Review: Inversions, by Iain M. Banks

After I had read the book I reviewed previously (The Ouroboros Wave) I, for some reason, felt like doing a reread. My choice fell on Surface Detail, by Iain M Banks, and of course it was an enjoyable reread so naturally influenced my choice in what to read next; Inversions, a Banksian Culture novel that isn’t a Culture novel.

The story is told by a narrator who purports to tell something that happened in the past, intermingling it with another story, a story which, at the beginning, it is hard to understand how it connects with the other storyline, other than supposedly being from the same planet and region, and with a shared theme; two stories about two strangers working to protect the “kings” of two different kingdoms, a woman Doctor and a male Bodyguard, with the story retold by the Doctor’s assistant.

The scene is one that could well had been medieval Europe. Relatively low-tech, lots of superstitions regarding medicine, rivalling regional kings, the misogynistic world-view. But somewhere during the read I found myself thinking about Clarke’s Third Law; that of “any sufficiently advanced technology is indistinguishable from magic”. The reason is some things which are beyond explanation to the narrator, and thus seems like magic, happens, in a low-key sort of way, every now and then – things which the reader familiar with the Culture might start suspect of being Culture technology. Like, isn’t perhaps the Doctor’s blunt dagger a knife missile in disguise, and how come her journal hold so many detailed transcripts from meetings she couldn’t had attended…? So when the epilogue mentions how the Doctor declines a dinner due to “special circumstances”, only to disappear mysteriously, it is not a revelation but a matter of fact establishment of realities.

As I realised this I started to view some of the things that happened through those eyes, no longer seeing a semi-fantasy/semi-medieval tale but a tale about different approaches to meeting a culture existing on a technologically and scientifically “lower” level than your own – one of intervention (the Doctor) and one of no-intervention (the Bodyguard). Which is the better is up to the reader to judge, if it is even possible to do that.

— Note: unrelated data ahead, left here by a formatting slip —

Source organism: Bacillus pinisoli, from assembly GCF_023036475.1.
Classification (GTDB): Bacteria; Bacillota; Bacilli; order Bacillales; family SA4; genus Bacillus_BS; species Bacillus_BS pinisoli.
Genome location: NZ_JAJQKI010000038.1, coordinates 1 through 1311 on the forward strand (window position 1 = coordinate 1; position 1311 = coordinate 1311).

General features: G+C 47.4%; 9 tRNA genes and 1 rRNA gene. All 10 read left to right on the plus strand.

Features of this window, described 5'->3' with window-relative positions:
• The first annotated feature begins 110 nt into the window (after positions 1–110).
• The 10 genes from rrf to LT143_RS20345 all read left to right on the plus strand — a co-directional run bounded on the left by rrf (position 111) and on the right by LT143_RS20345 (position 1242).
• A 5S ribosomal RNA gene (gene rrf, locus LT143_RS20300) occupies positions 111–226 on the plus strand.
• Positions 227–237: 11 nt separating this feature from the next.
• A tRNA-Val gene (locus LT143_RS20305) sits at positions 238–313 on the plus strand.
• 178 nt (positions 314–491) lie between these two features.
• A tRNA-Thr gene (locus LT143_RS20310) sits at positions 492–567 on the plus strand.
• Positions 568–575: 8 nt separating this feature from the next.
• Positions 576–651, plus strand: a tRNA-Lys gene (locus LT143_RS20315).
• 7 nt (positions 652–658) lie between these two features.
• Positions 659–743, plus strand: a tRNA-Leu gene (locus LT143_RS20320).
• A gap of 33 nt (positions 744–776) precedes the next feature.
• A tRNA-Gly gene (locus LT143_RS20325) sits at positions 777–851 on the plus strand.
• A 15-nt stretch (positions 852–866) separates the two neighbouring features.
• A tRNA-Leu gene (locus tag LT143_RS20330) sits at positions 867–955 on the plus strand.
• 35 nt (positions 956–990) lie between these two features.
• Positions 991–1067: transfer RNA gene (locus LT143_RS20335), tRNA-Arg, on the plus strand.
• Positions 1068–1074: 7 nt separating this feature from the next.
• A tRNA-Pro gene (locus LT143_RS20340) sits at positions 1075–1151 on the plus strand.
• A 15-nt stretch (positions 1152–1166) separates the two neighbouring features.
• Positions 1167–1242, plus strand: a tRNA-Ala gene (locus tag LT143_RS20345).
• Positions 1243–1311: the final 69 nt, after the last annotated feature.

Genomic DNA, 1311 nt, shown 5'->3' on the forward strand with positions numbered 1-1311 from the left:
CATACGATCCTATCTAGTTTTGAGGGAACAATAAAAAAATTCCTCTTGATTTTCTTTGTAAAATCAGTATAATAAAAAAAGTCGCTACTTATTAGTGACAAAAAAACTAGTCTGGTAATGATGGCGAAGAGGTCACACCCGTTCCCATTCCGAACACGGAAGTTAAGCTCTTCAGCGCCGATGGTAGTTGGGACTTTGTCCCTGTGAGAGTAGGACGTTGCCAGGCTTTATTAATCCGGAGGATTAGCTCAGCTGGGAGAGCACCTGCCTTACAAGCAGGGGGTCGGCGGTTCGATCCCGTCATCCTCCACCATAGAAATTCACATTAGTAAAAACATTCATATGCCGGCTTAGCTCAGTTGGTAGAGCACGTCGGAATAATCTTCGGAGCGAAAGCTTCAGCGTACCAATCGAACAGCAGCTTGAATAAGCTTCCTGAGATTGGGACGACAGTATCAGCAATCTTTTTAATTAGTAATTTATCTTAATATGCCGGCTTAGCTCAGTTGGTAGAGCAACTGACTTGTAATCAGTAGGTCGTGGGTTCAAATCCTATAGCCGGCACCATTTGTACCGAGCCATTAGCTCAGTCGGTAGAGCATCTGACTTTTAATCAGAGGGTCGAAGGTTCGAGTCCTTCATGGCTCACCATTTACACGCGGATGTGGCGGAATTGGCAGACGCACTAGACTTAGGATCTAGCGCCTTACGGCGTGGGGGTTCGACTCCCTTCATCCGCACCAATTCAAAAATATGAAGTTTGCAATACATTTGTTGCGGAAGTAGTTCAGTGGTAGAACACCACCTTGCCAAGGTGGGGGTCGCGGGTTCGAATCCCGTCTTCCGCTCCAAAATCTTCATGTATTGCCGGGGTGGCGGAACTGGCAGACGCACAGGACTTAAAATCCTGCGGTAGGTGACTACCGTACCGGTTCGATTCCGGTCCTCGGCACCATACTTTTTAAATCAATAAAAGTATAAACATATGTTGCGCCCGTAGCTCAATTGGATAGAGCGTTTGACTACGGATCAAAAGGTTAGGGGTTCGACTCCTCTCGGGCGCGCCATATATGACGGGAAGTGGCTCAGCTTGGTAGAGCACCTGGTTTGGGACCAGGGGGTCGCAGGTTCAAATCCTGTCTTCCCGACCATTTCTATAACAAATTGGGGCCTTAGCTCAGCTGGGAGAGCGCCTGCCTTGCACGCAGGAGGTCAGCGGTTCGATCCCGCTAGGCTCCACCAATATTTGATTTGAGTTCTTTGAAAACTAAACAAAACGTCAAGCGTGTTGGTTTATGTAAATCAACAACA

I can see how Inversions doesn’t attract the hard core SF fan. But to me it shows some of the strength of the Culture novels and their universe; that the whole really can be greater than the sum of the parts. Enjoyed this read a lot.

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Review: The Ouroboros Wave, by Jyouji Hayashi

I picked The Ouroboros Wave from the SF bookshop shelf on instinct, partly driven by the idea that I ought to find something else, something not approved of by all and everyone, and so started reading with open eyes and an open mind. Instead of getting rewarded for my intrepidity – ha! – I soon got bogged down in infodumps and diagrams of a magnitude not even Kim Stanley Robinson manages to achieve in his Mars trilogy. And that definitely says something.
Add to that dialogue so stilted it felt pasted on afterwards and I was not very keen on reading past, say, page 30 or so.

Why did I continue? What made me slog on?

Well, in part the fact that it is a thin volume. Only 267 pages, and that includes the afterword. But I also felt that, infodumps aside, some of the issues I had with the language might be an artefact of translation, and that I ought to give the author a decent chance.

So on I read.

The story, such as is, is told through a series of interconnected stories – some of them sharing characters but some of them just same-universe tales – telling a tale of a stumbling first contact made not the swashbuckling face to face way but rather by inference, and over long time.

Parallel with this the author paints a familiar scenario were spacers are culturally and societally separated from their earthling cousins, making some of these differences and disagreements fuel for the individual stories.

As the afterword tells it the separate stories were, originally, published just as stories, in a magazine, and not in the order they appear in this volume. I think having known this prior to reading had been valuable because it explains the slight feeling of disconnect between the separate yarns.

The ideas expressed are interesting, the story framework is good, but the execution is lacking – somehow this feels more like an outline than the real deal – and my guess is the author is heavily influenced by the old masters rather than the host of modern SF writers. Definitely not recommended for the SF beginner. Others might find it interesting, if not enjoyable.